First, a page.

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7 Dec, 2020 20:31

Elon Musk’s SpaceX wins close to $1bn in preliminary taxpayer funding to unleash broadband across rural US

Elon Musk’s SpaceX wins close to $1bn in preliminary taxpayer funding to unleash broadband across rural US

SpaceX has tentatively won a fat payday from the US government to supply broadband internet access to 10 million rural Americans, beating out satellite-based competitors for the privilege of blocking out the night sky.

Tesla tycoon Elon Musk’s space exploration company has netted $885,509,638 in government funding to be doled out over the next 10 years to beam high-speed internet access to hundreds of thousands of American homes, the Federal Communications Commission revealed on Monday.

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The agency published the results of phase I of its $16 billion Rural Digital Opportunity Fund broadband auction, which saw SpaceX come in financially behind just two conventional internet service providers – and far ahead of any of its satellite-based competitors. The only other low-earth orbit satellite provider who took part in the auction, Hughes, netted a paltry $1.3 million.

While conventional broadband providers Charter Communications and the Rural Electric Cooperative Consortium won more government money than SpaceX, Musk’s company – via its satellite subsidiary Starlink – will serve 35 states, the most of any of the auction winners. Some 642,925 households in rural areas from Wyoming to New York will receive satellite broadband if SpaceX’s long-form final proposal is accepted.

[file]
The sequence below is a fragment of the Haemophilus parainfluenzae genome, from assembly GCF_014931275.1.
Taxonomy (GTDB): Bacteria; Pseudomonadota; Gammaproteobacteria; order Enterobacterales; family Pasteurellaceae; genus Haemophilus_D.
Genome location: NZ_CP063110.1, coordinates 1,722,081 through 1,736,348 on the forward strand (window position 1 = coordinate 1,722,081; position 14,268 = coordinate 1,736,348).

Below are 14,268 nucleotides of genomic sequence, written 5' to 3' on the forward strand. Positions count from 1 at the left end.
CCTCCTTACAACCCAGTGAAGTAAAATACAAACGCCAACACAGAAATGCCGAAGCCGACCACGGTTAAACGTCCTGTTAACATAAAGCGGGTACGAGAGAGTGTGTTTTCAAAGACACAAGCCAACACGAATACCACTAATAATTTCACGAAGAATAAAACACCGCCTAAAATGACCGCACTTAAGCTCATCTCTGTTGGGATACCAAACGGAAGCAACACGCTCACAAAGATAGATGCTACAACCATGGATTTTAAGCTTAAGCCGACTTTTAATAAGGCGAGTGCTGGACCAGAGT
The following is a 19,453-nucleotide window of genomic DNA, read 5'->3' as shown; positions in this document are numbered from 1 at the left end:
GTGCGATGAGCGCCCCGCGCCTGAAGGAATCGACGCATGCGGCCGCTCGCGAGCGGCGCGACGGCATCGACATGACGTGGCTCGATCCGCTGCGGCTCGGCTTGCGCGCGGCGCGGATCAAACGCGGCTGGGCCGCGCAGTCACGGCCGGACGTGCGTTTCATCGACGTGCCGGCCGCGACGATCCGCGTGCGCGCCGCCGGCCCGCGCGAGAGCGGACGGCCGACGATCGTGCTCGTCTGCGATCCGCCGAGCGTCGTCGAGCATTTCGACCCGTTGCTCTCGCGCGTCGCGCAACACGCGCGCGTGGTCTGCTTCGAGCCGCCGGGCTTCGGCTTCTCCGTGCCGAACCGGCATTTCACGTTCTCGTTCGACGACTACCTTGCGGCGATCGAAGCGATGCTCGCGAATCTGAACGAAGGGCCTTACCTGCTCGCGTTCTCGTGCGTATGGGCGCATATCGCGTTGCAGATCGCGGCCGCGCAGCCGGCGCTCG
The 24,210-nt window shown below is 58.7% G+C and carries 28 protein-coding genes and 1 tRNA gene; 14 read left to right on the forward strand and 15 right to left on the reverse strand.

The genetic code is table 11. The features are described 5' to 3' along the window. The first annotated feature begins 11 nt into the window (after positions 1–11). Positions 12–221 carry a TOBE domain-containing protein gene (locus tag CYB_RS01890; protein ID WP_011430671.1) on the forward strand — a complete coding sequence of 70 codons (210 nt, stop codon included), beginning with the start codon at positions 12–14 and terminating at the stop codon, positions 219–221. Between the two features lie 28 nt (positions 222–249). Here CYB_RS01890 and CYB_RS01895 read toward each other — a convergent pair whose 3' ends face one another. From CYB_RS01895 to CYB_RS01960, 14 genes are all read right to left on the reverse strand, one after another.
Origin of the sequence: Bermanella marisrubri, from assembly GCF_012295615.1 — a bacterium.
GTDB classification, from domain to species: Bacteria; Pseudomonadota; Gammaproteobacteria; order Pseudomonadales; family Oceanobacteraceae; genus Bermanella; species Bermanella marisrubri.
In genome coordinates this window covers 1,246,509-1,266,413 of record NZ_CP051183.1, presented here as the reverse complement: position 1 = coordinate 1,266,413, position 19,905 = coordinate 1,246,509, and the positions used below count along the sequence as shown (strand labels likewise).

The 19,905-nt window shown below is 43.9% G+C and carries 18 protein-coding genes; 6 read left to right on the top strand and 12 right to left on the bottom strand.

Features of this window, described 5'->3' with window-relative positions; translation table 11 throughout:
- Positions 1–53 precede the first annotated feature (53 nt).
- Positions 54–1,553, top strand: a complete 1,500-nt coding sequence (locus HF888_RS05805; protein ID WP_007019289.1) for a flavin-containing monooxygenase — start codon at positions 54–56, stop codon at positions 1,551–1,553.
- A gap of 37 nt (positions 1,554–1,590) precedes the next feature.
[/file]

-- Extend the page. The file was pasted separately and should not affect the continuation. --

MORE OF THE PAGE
SpaceX and the other winning companies must submit a more detailed proposal by the end of January in order to secure FCC funding. Starlink's broadband delivery has thus far performed well, but remains in the beta testing phase. Wannabe-early adopters can participate in the “Better than Nothing Beta” test for the not-so-low price of $499 for a one-time satellite hookup and $99 per month after that. The company hopes to offer its service to the public by mid-2021. 

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The rollout of Starlink’s high speed broadband across the American countryside will be paid for by the US taxpayer – which is unlikely to sit well with those concerned about Musk’s multitudinous satellites clogging up their view of the sky. A chorus of astronomers and other scientists have already warned that the ever-growing constellation of Starlink satellites in low-earth orbit illuminates the night sky too much to see distant stars and planets. 

Witnessing SpaceX’s taxpayer windfall may light a fire under some of Musk’s competitors. Fellow space-enthusiast billionaires Richard Branson and Jeff Bezos have both floated the idea of launching their own herds of satellites to deliver high-speed internet access around the world.

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